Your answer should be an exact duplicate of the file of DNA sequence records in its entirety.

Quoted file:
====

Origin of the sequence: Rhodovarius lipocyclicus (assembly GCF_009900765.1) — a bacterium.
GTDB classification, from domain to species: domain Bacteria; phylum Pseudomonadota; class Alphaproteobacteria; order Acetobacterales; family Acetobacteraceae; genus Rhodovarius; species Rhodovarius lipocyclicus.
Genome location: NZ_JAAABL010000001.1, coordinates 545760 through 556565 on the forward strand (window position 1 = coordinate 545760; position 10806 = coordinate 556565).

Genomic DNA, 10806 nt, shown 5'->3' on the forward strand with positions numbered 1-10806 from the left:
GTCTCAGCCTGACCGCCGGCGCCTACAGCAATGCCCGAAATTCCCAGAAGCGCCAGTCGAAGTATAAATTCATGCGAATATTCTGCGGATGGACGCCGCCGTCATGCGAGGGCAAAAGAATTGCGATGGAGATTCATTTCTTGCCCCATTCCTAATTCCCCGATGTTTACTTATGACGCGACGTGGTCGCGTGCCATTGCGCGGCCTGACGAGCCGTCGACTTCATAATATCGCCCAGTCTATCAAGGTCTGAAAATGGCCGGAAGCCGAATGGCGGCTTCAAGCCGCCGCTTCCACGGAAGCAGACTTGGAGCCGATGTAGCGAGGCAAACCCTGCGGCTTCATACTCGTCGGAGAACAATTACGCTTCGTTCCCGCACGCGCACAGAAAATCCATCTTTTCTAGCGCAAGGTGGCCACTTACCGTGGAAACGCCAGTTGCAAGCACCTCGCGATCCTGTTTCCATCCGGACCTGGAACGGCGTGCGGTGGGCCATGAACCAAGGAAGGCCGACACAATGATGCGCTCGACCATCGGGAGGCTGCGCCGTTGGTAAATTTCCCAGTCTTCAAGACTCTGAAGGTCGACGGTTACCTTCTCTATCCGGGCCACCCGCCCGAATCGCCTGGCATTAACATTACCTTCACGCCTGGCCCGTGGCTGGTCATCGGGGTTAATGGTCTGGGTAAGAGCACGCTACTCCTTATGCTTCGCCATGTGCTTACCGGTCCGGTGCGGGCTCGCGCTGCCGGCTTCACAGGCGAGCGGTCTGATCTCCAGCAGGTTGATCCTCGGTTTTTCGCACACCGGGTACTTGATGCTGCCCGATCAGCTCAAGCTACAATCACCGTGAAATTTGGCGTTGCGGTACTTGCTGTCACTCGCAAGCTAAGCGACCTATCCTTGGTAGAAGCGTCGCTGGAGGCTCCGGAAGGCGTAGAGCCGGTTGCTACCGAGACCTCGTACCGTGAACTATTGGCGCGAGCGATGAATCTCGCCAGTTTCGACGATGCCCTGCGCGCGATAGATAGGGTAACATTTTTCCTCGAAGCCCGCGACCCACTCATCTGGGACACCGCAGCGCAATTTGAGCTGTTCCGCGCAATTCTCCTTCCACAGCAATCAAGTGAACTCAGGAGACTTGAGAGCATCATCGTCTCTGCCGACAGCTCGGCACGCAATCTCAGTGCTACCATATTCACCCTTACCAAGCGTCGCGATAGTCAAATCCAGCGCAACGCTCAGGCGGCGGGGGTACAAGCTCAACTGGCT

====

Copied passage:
Origin of the sequence: Rhodovarius lipocyclicus (assembly GCF_009900765.1) — a bacterium.
GTDB classification, from domain to species: domain Bacteria; phylum Pseudomonadota; class Alphaproteobacteria; order Acetobacterales; family Acetobacteraceae; genus Rhodovarius; species Rhodovarius lipocyclicus.
Genome location: NZ_JAAABL010000001.1, coordinates 545760 through 556565 on the forward strand (window position 1 = coordinate 545760; position 10806 = coordinate 556565).

Genomic DNA, 10806 nt, shown 5'->3' on the forward strand with positions numbered 1-10806 from the left:
GTCTCAGCCTGACCGCCGGCGCCTACAGCAATGCCCGAAATTCCCAGAAGCGCCAGTCGAAGTATAAATTCATGCGAATATTCTGCGGATGGACGCCGCCGTCATGCGAGGGCAAAAGAATTGCGATGGAGATTCATTTCTTGCCCCATTCCTAATTCCCCGATGTTTACTTATGACGCGACGTGGTCGCGTGCCATTGCGCGGCCTGACGAGCCGTCGACTTCATAATATCGCCCAGTCTATCAAGGTCTGAAAATGGCCGGAAGCCGAATGGCGGCTTCAAGCCGCCGCTTCCACGGAAGCAGACTTGGAGCCGATGTAGCGAGGCAAACCCTGCGGCTTCATACTCGTCGGAGAACAATTACGCTTCGTTCCCGCACGCGCACAGAAAATCCATCTTTTCTAGCGCAAGGTGGCCACTTACCGTGGAAACGCCAGTTGCAAGCACCTCGCGATCCTGTTTCCATCCGGACCTGGAACGGCGTGCGGTGGGCCATGAACCAAGGAAGGCCGACACAATGATGCGCTCGACCATCGGGAGGCTGCGCCGTTGGTAAATTTCCCAGTCTTCAAGACTCTGAAGGTCGACGGTTACCTTCTCTATCCGGGCCACCCGCCCGAATCGCCTGGCATTAACATTACCTTCACGCCTGGCCCGTGGCTGGTCATCGGGGTTAATGGTCTGGGTAAGAGCACGCTACTCCTTATGCTTCGCCATGTGCTTACCGGTCCGGTGCGGGCTCGCGCTGCCGGCTTCACAGGCGAGCGGTCTGATCTCCAGCAGGTTGATCCTCGGTTTTTCGCACACCGGGTACTTGATGCTGCCCGATCAGCTCAAGCTACAATCACCGTGAAATTTGGCGTTGCGGTACTTGCTGTCACTCGCAAGCTAAGCGACCTATCCTTGGTAGAAGCGTCGCTGGAGGCTCCGGAAGGCGTAGAGCCGGTTGCTACCGAGACCTCGTACCGTGAACTATTGGCGCGAGCGATGAATCTCGCCAGTTTCGACGATGCCCTGCGCGCGATAGATAGGGTAACATTTTTCCTCGAAGCCCGCGACCCACTCATCTGGGACACCGCAGCGCAATTTGAGCTGTTCCGCGCAATTCTCCTTCCACAGCAATCAAGTGAACTCAGGAGACTTGAGAGCATCATCGTCTCTGCCGACAGCTCGGCACGCAATCTCAGTGCTACCATATTCACCCTTACCAAGCGTCGCGATAGTCAAATCCAGCGCAACGCTCAGGCGGCGGGGGTACAAGCTCAACTGGCT